CELADA was pleased to collaborate with University of Ottawa’s Assistant Professor, Chris Huggins, in hosting a panel presentation on March 27th, 2019 entitled “Governance of African Land Rights, and Implications for Women. Attendees included students, faculty, policy makers and development practitioners, and discussions explored the potential for Canada’s Feminist International Assistance Policy to strengthen African women’s access and rights to land.
Canada has a Feminist International Assistance Policy that commits 50% of Canada’s overseas assistance funding is dedicated programmes in Africa. In most African countries, agriculture and other resource-based livelihoods remain important to the majority of the population. In farming communities, women are responsible for much of the labour – at least 50% although it is often said to be 70% – but they rarely have full control over the land that they farm. It is extremely rare for women to actually have full legal ownership over land, for various legal, cultural, financial and other reasons. Some countries, such as Rwanda and Kenya, among many others – have put in place laws on inheritance and land ownership which provide women with legal rights to register land in their own name. However, in practice, there are often barriers which prevent women from taking ownership. This is especially the case for those who are not formally married or are second or third wives (i.e. in polygamous households).
Chris Huggins moderated an insightful panel discussion which featured four highly experienced, expert women who talked about different aspects of this topic:
CELADA became one of the newest members of the International Land Coalition (ILC) this year and will be attending their Global Land Forum in Bandung, Indonesia and a related field visit in West Java in a few weeks. With 206 members in 34 countries, CELADA joins a global network of organizations that are working to promote people centred land governance through the following ten commitments:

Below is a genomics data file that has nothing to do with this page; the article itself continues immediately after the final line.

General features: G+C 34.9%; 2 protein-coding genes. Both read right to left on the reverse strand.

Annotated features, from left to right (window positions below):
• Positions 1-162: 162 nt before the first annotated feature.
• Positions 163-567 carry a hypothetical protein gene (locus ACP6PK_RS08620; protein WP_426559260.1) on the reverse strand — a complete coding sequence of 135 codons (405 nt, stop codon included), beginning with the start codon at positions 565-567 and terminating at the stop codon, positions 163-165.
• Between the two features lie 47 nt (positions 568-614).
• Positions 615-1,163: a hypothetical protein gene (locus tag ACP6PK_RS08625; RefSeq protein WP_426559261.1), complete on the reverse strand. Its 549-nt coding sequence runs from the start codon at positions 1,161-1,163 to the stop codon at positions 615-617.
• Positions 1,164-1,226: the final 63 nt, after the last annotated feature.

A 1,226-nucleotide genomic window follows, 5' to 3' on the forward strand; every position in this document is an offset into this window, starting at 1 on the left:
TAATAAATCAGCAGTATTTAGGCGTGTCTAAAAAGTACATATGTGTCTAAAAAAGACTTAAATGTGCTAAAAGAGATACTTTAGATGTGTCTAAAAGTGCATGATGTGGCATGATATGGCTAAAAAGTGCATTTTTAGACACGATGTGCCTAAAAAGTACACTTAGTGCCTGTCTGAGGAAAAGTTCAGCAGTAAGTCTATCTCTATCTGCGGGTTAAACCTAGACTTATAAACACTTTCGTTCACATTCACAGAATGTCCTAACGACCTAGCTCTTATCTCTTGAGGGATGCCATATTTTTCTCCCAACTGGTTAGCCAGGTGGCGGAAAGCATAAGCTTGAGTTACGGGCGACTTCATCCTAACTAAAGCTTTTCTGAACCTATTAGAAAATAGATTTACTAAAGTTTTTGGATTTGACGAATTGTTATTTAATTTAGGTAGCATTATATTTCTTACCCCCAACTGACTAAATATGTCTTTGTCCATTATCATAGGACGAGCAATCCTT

Secure tenure rights
Strong small-scale farming systems
Diverse tenure systems
Equal land rights for women
Secure territorial rights for indigenous peoples
Transparent and accessible information
Effective actions against land grabbing
Protected land rights defenders
CELADA looks forward to meeting and building partnerships with its fellow members!
Karl Nerenberg, the pianist/convenor of the jazz-and-other-music group “Stay-Tuned / Restez-à-l’écoute” will be playing jazz, soul and 1960s pop at Jambo Restaurant on Wednesday, April 25th, from 7:30PM to 9:30PM.
We encourage you to join us as this event will offer CELADA an avenue to raise awareness about our cause, as well as funds for activities in the coming months.
Jambo Restaurant is an African restaurant located on 69 Kempster Avenue in Ottawa. The cuisine is inspired by the traditional foods of Eastern and Central Africa.
Our chair, Roy Culpeper, and one of our board members, Obang Metho, sit down to discuss land access and rights in sub-Saharan Africa on ADDIS Meraf English Program In Collaboration with ESAT Program. Tune in to learn more:
Join CELADA for dinner and a screening of “Dead Donkeys Fear No Hyenas” on March 13th. This is an eye-opening film that explores the worldwide commercial rush for farmland and its impacts on people’s lives in the context of Ethiopia—a country experiencing one of the most massive forced evictions in modern history. The film examines Ethiopia’s contradiction as a nation known for chronic food aid dependence while earning billions of dollars from the export of food and other agricultural products.
Proceeds will support the work of CELADA, an international coalition based in Ottawa seeking to end social injustice and promote equitable agricultural development for the African people.
Experts report that while women in Africa contribute 70 per cent of food production, they often lack rights to land. As a result, donors like Canada, have been encouraged to consider and address land-related issues in their development policy, programme and research initiatives given their critical role in women’s empowerment. UN agencies such as FAO and UN Women are also working with non-governmental organizations to raise awareness among women of their rights and to support efforts to entrench equality of access in national laws.